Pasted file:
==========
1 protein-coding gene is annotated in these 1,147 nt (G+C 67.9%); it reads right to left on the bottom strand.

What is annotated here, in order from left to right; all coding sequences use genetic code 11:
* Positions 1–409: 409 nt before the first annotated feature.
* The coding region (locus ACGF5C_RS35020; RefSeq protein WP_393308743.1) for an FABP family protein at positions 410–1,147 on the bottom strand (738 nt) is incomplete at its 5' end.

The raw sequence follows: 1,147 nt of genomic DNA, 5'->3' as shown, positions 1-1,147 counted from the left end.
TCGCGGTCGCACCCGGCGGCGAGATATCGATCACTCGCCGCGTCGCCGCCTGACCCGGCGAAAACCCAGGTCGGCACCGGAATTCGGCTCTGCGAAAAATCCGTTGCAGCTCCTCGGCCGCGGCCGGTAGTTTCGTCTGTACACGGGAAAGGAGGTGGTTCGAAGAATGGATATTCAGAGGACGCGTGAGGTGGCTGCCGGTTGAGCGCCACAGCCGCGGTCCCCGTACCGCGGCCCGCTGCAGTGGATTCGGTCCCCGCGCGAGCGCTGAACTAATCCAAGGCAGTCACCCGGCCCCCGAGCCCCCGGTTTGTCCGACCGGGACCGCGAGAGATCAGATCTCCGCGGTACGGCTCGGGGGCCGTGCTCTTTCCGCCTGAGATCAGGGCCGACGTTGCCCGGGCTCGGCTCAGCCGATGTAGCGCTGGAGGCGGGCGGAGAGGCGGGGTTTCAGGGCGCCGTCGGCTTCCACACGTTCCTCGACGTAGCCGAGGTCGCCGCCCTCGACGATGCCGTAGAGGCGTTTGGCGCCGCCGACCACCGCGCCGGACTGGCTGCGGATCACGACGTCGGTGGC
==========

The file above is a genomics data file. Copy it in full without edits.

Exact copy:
1 protein-coding gene is annotated in these 1,147 nt (G+C 67.9%); it reads right to left on the bottom strand.

What is annotated here, in order from left to right; all coding sequences use genetic code 11:
* Positions 1–409: 409 nt before the first annotated feature.
* The coding region (locus ACGF5C_RS35020; RefSeq protein WP_393308743.1) for an FABP family protein at positions 410–1,147 on the bottom strand (738 nt) is incomplete at its 5' end.

The raw sequence follows: 1,147 nt of genomic DNA, 5'->3' as shown, positions 1-1,147 counted from the left end.
TCGCGGTCGCACCCGGCGGCGAGATATCGATCACTCGCCGCGTCGCCGCCTGACCCGGCGAAAACCCAGGTCGGCACCGGAATTCGGCTCTGCGAAAAATCCGTTGCAGCTCCTCGGCCGCGGCCGGTAGTTTCGTCTGTACACGGGAAAGGAGGTGGTTCGAAGAATGGATATTCAGAGGACGCGTGAGGTGGCTGCCGGTTGAGCGCCACAGCCGCGGTCCCCGTACCGCGGCCCGCTGCAGTGGATTCGGTCCCCGCGCGAGCGCTGAACTAATCCAAGGCAGTCACCCGGCCCCCGAGCCCCCGGTTTGTCCGACCGGGACCGCGAGAGATCAGATCTCCGCGGTACGGCTCGGGGGCCGTGCTCTTTCCGCCTGAGATCAGGGCCGACGTTGCCCGGGCTCGGCTCAGCCGATGTAGCGCTGGAGGCGGGCGGAGAGGCGGGGTTTCAGGGCGCCGTCGGCTTCCACACGTTCCTCGACGTAGCCGAGGTCGCCGCCCTCGACGATGCCGTAGAGGCGTTTGGCGCCGCCGACCACCGCGCCGGACTGGCTGCGGATCACGACGTCGGTGGC